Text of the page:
“At school (UWI), this morning a lot of students were talking about how good and
true it is.”
Sheree Rhoden, Research Asst, Information Systems Dept, The Gleaner Company Ltd.
 
 
“Congratulations on a hard-hitting documentary which forces us to think about
what we are doing to ourselves.”
Prof. Rupert Lewis, Department of Government, Centre for Caribbean Thought, UWI, Mona
 
 
“Ok. So I have received the film and watched it in its entirety. About 5 minutes into it, I remembered why I didn't finish seeing it while in Jamaica. It is an amazing chronicle of the violence [no other word comes to mind to match the feeling of rage and violation that it provoked] done to the physical environment. The footage of the earlier years of tourism was awesome! You did a great job in stitching together a narrative about development in Jamaica that I don't think I've ever seen or heard articulated anywhere else. The film doesn't answer a couple questions that I thought needed answering like: what is NEPA's rationale in ok'ing these construction deals? Are they working with a different model about the impact of these projects than everyone else? I would have liked to hear one of those "engineers" say on camera why and whether they thought these decisions were good ideas.”
Dr. Nathalie Bennett, Women’s and Gender Studies, DePaul University
 
 
“It was with great excitement that I watched your terrific movie. very clear, gorgeous, thoughtful, amazing archival footage. has it done any good so far? has it been talked about? loved the journalist who was so eloquent, and all the women scholars, and of course yourself in the gift shop. loved the way it opened.”
Terese Svoboda, Writer and Filmmaker, Black Glasses Like Clark Kent (2008)
 
 
“It was a beautiful film, so visually stunning… I saw it too with new eyes:  the sky, the light, the mangroves, the sea, the sand, the hills. The soundtrack was awesome.  But it was also so heartbreaking.   It made me angry, and deeply sad, and oh so frustrated, the bit about the fish, that there are no more fish in parts of the sea, that made me weep.”
Patricia Powell, Writer,  The Fullness of Everything (2009)
 
"Jamaica For Sale is fearless film-making at its best. Unapologetic in its criticism of a government so willing to appease foreign investors that it allows the destruction of the nation's natural resources for one industry: tourism, the film is a scathing indictment of the ignorance and greed that is sealing Jamaica's fate. Jamaica For Sale shows us a country and a people still in the grips of slavery, colonialism and the profound amnesia that blankets the white world of Europe and America.”
Anne Keala Kelly, Journalist and Filmmaker, Noho Hewa: The Wrongful Occupation of Hawai’i (2009)
 
“I have just completed the viewing of Jamaica for Sale.  Congratulations to yourself and Esther and THANK YOU  for your efforts in this regard.  This is not only for Ja.  It is for the entire Caribbean!!”
Sandra Ferguson, Citizens in Defence of Grenada’s Land and Heritage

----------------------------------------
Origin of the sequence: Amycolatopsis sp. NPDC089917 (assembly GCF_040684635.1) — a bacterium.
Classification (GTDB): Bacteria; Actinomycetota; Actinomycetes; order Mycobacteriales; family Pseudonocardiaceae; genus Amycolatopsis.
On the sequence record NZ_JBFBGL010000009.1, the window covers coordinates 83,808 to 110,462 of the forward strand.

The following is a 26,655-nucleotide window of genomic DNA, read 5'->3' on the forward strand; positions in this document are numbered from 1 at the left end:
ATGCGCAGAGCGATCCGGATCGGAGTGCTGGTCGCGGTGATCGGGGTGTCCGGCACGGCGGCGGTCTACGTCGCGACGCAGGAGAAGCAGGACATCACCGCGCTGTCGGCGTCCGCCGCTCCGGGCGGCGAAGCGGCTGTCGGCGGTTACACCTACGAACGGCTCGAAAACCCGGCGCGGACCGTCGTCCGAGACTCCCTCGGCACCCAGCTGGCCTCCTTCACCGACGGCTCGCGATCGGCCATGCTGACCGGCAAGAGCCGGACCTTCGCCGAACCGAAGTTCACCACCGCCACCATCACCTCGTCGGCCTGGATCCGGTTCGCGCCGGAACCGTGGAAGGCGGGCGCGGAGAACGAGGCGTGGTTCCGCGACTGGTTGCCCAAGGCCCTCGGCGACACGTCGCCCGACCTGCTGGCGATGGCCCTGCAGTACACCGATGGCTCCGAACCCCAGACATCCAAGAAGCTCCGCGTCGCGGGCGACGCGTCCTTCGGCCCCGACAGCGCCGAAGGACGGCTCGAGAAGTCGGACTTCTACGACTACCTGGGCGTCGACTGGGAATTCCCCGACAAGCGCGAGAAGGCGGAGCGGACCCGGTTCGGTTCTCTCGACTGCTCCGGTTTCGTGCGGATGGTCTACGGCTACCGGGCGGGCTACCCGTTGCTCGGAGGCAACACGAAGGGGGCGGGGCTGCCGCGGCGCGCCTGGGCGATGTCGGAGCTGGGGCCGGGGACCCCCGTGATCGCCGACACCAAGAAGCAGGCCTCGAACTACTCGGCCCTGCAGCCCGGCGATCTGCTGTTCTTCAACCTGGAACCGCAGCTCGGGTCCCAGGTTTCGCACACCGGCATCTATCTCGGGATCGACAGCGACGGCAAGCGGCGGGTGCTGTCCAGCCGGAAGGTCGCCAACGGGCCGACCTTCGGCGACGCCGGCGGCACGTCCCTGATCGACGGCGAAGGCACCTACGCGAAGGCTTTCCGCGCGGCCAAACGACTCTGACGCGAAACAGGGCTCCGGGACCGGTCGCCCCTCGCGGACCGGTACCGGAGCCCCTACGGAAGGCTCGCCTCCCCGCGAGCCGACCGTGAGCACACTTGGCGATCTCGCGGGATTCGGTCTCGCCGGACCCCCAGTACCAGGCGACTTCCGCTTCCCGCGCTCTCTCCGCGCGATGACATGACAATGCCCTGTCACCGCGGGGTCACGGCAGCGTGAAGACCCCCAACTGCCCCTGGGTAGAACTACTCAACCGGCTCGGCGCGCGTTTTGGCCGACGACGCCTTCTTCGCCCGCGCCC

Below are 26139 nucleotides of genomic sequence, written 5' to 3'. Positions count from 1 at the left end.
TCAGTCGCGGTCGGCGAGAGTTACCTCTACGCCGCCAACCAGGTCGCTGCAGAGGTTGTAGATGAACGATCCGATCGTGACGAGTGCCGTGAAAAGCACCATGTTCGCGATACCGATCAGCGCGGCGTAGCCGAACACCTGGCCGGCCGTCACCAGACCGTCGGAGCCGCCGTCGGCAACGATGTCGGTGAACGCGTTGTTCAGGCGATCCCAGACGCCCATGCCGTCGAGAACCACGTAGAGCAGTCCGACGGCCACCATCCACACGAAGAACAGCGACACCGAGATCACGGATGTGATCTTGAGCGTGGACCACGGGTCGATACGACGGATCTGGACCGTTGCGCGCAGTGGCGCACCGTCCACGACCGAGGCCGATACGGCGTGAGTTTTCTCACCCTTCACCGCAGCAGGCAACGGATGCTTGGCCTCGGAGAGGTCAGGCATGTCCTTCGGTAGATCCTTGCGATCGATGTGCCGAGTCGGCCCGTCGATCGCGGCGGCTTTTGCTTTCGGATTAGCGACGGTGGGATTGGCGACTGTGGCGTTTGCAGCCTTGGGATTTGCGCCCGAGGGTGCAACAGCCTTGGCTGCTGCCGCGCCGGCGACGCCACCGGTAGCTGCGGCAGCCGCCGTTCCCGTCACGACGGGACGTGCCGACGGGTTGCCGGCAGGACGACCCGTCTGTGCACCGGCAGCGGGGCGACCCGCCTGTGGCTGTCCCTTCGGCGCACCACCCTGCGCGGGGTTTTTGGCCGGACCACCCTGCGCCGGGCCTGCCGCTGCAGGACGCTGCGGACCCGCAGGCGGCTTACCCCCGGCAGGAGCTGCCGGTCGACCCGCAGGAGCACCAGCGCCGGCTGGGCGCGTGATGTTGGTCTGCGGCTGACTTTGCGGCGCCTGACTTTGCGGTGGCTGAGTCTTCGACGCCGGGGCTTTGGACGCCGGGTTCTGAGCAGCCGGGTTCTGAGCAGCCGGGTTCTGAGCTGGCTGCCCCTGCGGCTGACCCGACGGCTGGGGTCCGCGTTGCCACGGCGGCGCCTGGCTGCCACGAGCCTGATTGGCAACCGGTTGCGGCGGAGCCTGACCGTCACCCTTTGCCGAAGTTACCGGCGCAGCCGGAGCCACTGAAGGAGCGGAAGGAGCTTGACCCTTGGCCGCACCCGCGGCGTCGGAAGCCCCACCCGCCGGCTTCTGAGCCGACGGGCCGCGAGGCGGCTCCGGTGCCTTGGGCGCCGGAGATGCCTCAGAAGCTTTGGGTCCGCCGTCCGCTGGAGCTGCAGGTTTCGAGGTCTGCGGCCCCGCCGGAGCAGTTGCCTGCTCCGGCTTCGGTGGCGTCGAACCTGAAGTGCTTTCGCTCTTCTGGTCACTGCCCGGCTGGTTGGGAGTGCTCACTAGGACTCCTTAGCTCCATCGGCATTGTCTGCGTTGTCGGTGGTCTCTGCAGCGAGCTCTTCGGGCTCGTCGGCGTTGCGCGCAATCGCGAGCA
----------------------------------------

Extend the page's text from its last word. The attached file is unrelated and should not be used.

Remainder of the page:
“First of all I must say it was a great documentary and must be aired again so people of Jamaica can see what is happening to us. It is shocking to see this information.”
Andrew Sharpe, Manager, Authentic Caribbean Holidays Ltd.
 
 
“CONGRATULATIONS on a job well done! A very impressive, powerful, and moving film that goes a long way to making clear the perils of unchecked monitoring of the tourist industry. I told lots of people to watch it and they all found it exceptional!  Great Work.”
Dr. Matthew J. Smith, Department of History and Archaeology, UWI, Mona
 
“Hope the documentary helps to increase people's awareness of these issues and urges them to join environmental groups and movements.”
Jeremy Francis, Photographer, JET Member
 
 
“(The Film) really made me sad.  I do hope that the Government offices that needed to see this and the hotel owners saw it as well and well realize what a bad place our environment is in and do something about it.  Excellent production.”
Coral Fernandez CPS, Senior Secretary, UNEP-CAR/RCU
“Congrats to you, Esther and the JET team on that fabulous production. I left yesterday's screening depressed as I mentioned to you, because even for those of us already in the choir, it was very powerful viewing, particularly because you had so many people speaking for themselves.”
Nicole Brown, Environmental Consultant, Jamaica
“I was riveted (and depressed) by the footage and the telling of the story. You've woven together a story, realistic and raw in its exposure of what the colonialist mentality can do to a society, a people.  The tapestry of voices worked for me...a foreigner...who had no idea what was occurring.  You also showed your expertise as both an artist (wow, the cinematography!) and a researcher, pulling out those archival pieces showing undoubtedly how the past has set the stage for the present. I pray that the green movement and awareness for the environment will grow and build consciousness very soon.  So thank you for sharing your work, and I wish you much success in its distribution.”
Dr. Prudence Carter, School of Education, Department of Sociology, Stanford University
 
 
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